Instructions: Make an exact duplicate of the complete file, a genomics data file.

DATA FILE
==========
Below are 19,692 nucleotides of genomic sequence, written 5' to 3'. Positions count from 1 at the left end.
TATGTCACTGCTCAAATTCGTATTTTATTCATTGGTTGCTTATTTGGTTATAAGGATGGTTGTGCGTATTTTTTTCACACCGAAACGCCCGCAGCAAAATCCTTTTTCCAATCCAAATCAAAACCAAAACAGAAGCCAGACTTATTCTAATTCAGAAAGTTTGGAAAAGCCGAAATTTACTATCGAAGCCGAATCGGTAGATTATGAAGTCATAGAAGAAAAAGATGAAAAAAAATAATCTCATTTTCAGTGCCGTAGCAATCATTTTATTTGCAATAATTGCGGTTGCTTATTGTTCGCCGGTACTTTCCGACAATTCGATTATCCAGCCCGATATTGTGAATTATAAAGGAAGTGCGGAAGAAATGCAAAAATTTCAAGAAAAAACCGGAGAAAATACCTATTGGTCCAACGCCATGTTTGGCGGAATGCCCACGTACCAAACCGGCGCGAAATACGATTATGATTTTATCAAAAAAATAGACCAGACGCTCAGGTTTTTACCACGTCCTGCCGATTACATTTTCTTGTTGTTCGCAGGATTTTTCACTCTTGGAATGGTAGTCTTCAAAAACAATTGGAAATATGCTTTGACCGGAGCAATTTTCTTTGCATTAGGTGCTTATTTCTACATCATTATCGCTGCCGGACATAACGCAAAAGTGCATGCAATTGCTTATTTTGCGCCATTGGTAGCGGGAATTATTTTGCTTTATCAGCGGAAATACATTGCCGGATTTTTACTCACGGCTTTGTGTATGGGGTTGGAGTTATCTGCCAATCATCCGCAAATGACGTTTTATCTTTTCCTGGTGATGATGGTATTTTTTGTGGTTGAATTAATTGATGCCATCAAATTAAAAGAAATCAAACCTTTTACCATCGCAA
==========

Below are 19,692 nucleotides of genomic sequence, written 5' to 3'. Positions count from 1 at the left end.
TATGTCACTGCTCAAATTCGTATTTTATTCATTGGTTGCTTATTTGGTTATAAGGATGGTTGTGCGTATTTTTTTCACACCGAAACGCCCGCAGCAAAATCCTTTTTCCAATCCAAATCAAAACCAAAACAGAAGCCAGACTTATTCTAATTCAGAAAGTTTGGAAAAGCCGAAATTTACTATCGAAGCCGAATCGGTAGATTATGAAGTCATAGAAGAAAAAGATGAAAAAAAATAATCTCATTTTCAGTGCCGTAGCAATCATTTTATTTGCAATAATTGCGGTTGCTTATTGTTCGCCGGTACTTTCCGACAATTCGATTATCCAGCCCGATATTGTGAATTATAAAGGAAGTGCGGAAGAAATGCAAAAATTTCAAGAAAAAACCGGAGAAAATACCTATTGGTCCAACGCCATGTTTGGCGGAATGCCCACGTACCAAACCGGCGCGAAATACGATTATGATTTTATCAAAAAAATAGACCAGACGCTCAGGTTTTTACCACGTCCTGCCGATTACATTTTCTTGTTGTTCGCAGGATTTTTCACTCTTGGAATGGTAGTCTTCAAAAACAATTGGAAATATGCTTTGACCGGAGCAATTTTCTTTGCATTAGGTGCTTATTTCTACATCATTATCGCTGCCGGACATAACGCAAAAGTGCATGCAATTGCTTATTTTGCGCCATTGGTAGCGGGAATTATTTTGCTTTATCAGCGGAAATACATTGCCGGATTTTTACTCACGGCTTTGTGTATGGGGTTGGAGTTATCTGCCAATCATCCGCAAATGACGTTTTATCTTTTCCTGGTGATGATGGTATTTTTTGTGGTTGAATTAATTGATGCCATCAAATTAAAAGAAATCAAACCTTTTACCATCGCAA